From an outsider’s perspective, the job of a notary public may seem simple enough; the notary witnesses and authenticates various documents as a safety measure to prevent fraud. The notary observes the signature taking place, checks the signer’s identify, and then stamps his or her seal on the document. But there are some common mistakes made by notaries that places the document at risk for being invalid.
The I-9 form (also known as the Employment Eligibility Verification form) is used by employers to verify employees’ identity and eligibility to work in the U.S. In 1986, The Immigration Reform and Control Act (IRCA) went into effect, requiring all employers to verify their employees identify and work eligibility using the I-9 form. All employees hired after November 6, 1986 must submit an I-9 before they are legally allowed to begin work. The employee is responsible for completing Section 1 of the form, and the employer is responsible for completing Section 2.
For many, a fun alternative to the hassles of wedding planning is to marry at sea — but most ship captains can’t legally marry you. For a ship’s captain to legally officiate a wedding, they’ve got to be a member of clergy, a judge, a justice of the peace, or, in some states, an officially-recognized officiant like a Notary Public.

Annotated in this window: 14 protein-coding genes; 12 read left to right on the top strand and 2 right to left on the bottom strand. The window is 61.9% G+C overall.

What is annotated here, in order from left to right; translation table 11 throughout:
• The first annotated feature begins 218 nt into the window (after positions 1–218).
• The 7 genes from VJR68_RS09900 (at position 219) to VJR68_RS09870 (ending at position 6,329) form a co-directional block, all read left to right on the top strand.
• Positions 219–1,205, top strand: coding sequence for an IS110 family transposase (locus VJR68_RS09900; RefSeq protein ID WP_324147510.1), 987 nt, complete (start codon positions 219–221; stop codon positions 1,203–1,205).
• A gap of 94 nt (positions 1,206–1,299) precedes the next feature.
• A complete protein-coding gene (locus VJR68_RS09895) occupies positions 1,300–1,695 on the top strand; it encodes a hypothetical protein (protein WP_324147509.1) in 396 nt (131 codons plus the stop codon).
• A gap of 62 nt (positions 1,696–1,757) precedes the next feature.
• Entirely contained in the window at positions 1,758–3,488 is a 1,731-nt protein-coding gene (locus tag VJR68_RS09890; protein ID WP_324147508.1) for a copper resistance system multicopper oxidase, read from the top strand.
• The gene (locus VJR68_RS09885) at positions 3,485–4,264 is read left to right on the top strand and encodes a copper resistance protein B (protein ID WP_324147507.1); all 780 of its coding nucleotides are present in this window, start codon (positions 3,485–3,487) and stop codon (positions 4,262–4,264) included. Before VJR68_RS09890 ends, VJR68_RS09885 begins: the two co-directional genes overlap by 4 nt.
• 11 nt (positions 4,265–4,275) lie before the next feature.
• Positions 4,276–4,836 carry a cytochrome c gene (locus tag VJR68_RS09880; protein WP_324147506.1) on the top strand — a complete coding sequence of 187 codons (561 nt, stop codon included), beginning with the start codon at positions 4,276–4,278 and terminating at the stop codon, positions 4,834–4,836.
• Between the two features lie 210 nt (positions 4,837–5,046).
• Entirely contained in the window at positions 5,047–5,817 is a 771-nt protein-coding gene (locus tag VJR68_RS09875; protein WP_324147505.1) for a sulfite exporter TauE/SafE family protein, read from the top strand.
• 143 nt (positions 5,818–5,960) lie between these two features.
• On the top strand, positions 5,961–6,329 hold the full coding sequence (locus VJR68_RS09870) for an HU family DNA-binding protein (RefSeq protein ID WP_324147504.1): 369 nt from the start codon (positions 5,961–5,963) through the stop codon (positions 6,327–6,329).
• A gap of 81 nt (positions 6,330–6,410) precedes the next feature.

Social media isn’t used strictly for sharing your relationship status or photos of what you ate breakfast. It’s also a powerful marketing tool that notaries can use to attract more customers while developing lasting professional relationships.
Nearly every notary public will find themselves in a position where they are asked to backdate a document. For instance, a client may ask his or her Notary Signing Agent (NSA) to write an earlier date in the “date” field to lock in a lower mortgage rate. If the mortgage isn’t complete by a specified date, the borrower could lose the mortgage rate, so they attempt to persuade the notary public to include a date prior to the actual signing.